Amidst this shift we’ve seen a push for end-to-end local payments—that is, a payout structure that doesn’t require foreign exchange in order to ensure local currency delivery. We saw this shift first from POS providers, which disrupted foreign exchange on cross-border credit card purchases by interjecting dynamic currency conversion into the transaction. This means that an American traveling abroad in Europe will be presented the purchase price in the currency of their credit card (USD) rather than the local currency (EUR). Currently, an ecommerce consumer is able to see the price of goods in their local currency, but settlement to the marketplace is typically still in a single major currency. It’s a small difference, but one that ultimately shifts the foreign exchange revenue opportunity from the issuing bank to the acquiring bank.
Foreign exchange can still factor into transactions where marketplace buyers and sellers are in the same country and transacting in the same currency, but the marketplace platform itself is headquartered in another country. In these scenarios, sellers expect to receive full settlement (less marketplace fees)—after all, the product or service was sold in the seller’s home currency. Instead, this often leads to an FX double dip: there’s a conversion when the transaction hits the marketplace’s bank account and then again when it is disbursed out to the seller, leading to huge exchange fees. To resolve this issue, the marketplace needs to replicate the POS implementation of hyper-local currency management on the payout side with a true end-to-end local payment experience—otherwise their sellers simply won’t be happy.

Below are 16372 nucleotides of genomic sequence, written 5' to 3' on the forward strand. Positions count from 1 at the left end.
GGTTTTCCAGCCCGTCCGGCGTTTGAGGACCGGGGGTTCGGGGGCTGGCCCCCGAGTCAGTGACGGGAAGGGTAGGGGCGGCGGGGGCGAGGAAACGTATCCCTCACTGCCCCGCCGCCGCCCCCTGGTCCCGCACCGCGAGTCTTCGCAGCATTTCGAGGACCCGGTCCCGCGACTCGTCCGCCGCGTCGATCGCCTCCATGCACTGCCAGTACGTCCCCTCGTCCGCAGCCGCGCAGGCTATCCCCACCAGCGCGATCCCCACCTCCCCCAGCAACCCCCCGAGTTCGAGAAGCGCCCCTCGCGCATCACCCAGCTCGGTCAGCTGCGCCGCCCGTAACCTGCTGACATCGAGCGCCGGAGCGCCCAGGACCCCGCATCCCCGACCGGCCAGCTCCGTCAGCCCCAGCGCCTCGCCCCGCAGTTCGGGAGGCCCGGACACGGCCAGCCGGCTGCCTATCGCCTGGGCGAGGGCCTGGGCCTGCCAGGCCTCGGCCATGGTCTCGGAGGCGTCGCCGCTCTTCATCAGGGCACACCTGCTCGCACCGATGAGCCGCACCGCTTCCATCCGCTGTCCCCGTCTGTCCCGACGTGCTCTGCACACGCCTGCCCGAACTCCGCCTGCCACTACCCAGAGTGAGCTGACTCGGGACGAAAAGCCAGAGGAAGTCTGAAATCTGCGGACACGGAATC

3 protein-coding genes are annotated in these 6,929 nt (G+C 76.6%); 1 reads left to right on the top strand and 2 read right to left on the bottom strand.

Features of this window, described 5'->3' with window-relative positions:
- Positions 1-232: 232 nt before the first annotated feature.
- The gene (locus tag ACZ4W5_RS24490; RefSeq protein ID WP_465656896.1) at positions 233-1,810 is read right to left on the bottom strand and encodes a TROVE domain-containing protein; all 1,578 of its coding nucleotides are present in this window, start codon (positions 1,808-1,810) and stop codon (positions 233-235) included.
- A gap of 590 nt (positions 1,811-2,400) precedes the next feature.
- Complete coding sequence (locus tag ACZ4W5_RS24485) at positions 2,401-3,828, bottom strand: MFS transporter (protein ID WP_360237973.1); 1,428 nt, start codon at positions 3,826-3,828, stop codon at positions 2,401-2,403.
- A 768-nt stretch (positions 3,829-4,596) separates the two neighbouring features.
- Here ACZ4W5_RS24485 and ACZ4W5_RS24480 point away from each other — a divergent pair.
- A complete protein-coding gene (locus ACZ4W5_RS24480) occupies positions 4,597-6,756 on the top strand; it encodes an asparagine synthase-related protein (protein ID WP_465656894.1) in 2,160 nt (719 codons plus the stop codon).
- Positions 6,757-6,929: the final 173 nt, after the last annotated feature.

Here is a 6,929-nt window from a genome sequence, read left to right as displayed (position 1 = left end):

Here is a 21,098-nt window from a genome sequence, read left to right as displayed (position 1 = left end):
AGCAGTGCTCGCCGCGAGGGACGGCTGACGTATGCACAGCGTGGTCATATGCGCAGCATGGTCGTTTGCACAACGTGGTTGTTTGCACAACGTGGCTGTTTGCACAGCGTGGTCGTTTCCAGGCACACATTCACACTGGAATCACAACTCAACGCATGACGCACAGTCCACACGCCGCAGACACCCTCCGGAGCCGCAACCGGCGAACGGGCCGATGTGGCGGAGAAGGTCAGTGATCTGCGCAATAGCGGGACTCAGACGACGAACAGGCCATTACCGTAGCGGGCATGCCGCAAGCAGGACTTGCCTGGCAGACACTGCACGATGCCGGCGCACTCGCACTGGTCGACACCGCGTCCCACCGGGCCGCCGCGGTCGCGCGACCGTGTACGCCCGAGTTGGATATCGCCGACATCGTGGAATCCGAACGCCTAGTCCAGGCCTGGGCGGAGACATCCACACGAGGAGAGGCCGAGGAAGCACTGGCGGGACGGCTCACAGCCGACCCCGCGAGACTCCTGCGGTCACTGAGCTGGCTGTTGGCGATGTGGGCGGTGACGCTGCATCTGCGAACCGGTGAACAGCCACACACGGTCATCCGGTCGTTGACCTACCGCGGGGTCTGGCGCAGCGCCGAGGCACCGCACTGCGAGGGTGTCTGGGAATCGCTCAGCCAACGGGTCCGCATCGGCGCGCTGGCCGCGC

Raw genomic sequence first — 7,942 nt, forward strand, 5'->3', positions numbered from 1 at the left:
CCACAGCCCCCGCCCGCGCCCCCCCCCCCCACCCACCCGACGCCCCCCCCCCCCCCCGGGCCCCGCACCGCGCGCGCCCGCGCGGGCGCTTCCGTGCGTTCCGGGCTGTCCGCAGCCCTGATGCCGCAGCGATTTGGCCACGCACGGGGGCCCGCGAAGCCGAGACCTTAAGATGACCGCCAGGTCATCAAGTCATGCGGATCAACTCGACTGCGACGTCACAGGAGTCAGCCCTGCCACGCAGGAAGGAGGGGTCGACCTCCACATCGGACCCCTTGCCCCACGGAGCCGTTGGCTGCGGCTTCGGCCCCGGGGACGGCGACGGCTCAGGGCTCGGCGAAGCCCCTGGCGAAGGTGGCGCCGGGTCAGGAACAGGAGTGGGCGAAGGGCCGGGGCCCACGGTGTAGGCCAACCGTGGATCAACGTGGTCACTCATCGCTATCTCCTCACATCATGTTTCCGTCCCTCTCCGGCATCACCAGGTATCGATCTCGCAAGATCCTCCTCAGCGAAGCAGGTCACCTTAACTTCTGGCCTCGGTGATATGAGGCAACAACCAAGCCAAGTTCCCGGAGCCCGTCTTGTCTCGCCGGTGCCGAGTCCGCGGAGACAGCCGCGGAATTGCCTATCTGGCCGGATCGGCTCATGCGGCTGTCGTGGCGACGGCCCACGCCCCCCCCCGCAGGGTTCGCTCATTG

The Difficulties of Building Local End-to-End Payments
If offering local currency payouts (minus foreign exchange expenses) is a major focus for marketplaces, why haven’t more of these platforms opened their own global bank accounts to ensure local disbursements?
It’s the same reason that these marketplaces don’t set up acquiring relationships in every country where they sell their product: it would take a tremendous amount of resources to establish and manage. Redundancy and resiliency are critical in the world of payouts. As transaction volume grows, big marketplaces need to ensure there are no disruptions. To maintain this in-house would mean opening and maintaining multiple banking relationships in every country they operate, maintaining their own treasury teams, and building infrastructure which connects with all these disparate data types—operations that ultimately lead to complex and resource-intensive payment operations. For marketplaces and global platforms, finding a partner that has already achieved this sort of network scale is paramount.
Which brings us to Hyperwallet.
For years, we’ve been proactively managing this push for local payments through our virtual account-based platform and multi-currency ledger. Our technology and global financial network is currently being leveraged by marketplaces to send global payments locally in 90+ countries. For us, this is the natural evolution of the payment service provider from a foreign exchange-based business model. Through the creation of virtual accounts sponsored by banks, our technology allows payments to be routed over local clearing networks. Compliance monitoring, data exchange, and funds movement are all handled by the Hyperwallet platform, with banks fulfilling the last mile delivery.